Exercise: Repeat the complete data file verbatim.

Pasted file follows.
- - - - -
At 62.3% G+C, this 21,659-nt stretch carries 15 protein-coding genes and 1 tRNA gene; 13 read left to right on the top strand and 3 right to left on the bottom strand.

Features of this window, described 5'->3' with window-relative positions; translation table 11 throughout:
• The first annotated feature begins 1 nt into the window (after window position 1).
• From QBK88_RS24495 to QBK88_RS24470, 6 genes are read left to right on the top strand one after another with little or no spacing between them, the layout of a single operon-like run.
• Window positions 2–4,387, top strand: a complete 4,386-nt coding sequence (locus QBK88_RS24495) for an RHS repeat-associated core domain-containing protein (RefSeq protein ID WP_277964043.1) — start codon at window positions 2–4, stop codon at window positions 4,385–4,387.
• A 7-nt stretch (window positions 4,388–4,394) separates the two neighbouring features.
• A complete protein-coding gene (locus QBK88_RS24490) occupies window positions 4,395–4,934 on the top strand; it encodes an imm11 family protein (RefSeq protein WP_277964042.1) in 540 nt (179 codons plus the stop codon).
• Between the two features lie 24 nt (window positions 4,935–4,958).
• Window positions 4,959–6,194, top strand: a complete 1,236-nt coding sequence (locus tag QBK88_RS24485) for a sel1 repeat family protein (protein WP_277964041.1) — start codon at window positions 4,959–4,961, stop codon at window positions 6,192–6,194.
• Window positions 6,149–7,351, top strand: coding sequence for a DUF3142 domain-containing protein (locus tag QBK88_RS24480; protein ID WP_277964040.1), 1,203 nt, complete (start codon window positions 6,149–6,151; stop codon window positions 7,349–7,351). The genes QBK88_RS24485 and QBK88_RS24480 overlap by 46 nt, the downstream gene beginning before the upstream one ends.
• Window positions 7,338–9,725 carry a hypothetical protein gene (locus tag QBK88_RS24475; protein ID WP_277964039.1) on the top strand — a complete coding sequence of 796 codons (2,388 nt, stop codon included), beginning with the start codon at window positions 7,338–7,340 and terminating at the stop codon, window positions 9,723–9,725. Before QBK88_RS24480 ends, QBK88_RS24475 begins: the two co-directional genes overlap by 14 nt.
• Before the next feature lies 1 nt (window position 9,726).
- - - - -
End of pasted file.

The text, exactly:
At 62.3% G+C, this 21,659-nt stretch carries 15 protein-coding genes and 1 tRNA gene; 13 read left to right on the top strand and 3 right to left on the bottom strand.

Features of this window, described 5'->3' with window-relative positions; translation table 11 throughout:
• The first annotated feature begins 1 nt into the window (after window position 1).
• From QBK88_RS24495 to QBK88_RS24470, 6 genes are read left to right on the top strand one after another with little or no spacing between them, the layout of a single operon-like run.
• Window positions 2–4,387, top strand: a complete 4,386-nt coding sequence (locus QBK88_RS24495) for an RHS repeat-associated core domain-containing protein (RefSeq protein ID WP_277964043.1) — start codon at window positions 2–4, stop codon at window positions 4,385–4,387.
• A 7-nt stretch (window positions 4,388–4,394) separates the two neighbouring features.
• A complete protein-coding gene (locus QBK88_RS24490) occupies window positions 4,395–4,934 on the top strand; it encodes an imm11 family protein (RefSeq protein WP_277964042.1) in 540 nt (179 codons plus the stop codon).
• Between the two features lie 24 nt (window positions 4,935–4,958).
• Window positions 4,959–6,194, top strand: a complete 1,236-nt coding sequence (locus tag QBK88_RS24485) for a sel1 repeat family protein (protein WP_277964041.1) — start codon at window positions 4,959–4,961, stop codon at window positions 6,192–6,194.
• Window positions 6,149–7,351, top strand: coding sequence for a DUF3142 domain-containing protein (locus tag QBK88_RS24480; protein ID WP_277964040.1), 1,203 nt, complete (start codon window positions 6,149–6,151; stop codon window positions 7,349–7,351). The genes QBK88_RS24485 and QBK88_RS24480 overlap by 46 nt, the downstream gene beginning before the upstream one ends.
• Window positions 7,338–9,725 carry a hypothetical protein gene (locus tag QBK88_RS24475; protein ID WP_277964039.1) on the top strand — a complete coding sequence of 796 codons (2,388 nt, stop codon included), beginning with the start codon at window positions 7,338–7,340 and terminating at the stop codon, window positions 9,723–9,725. Before QBK88_RS24480 ends, QBK88_RS24475 begins: the two co-directional genes overlap by 14 nt.
• Before the next feature lies 1 nt (window position 9,726).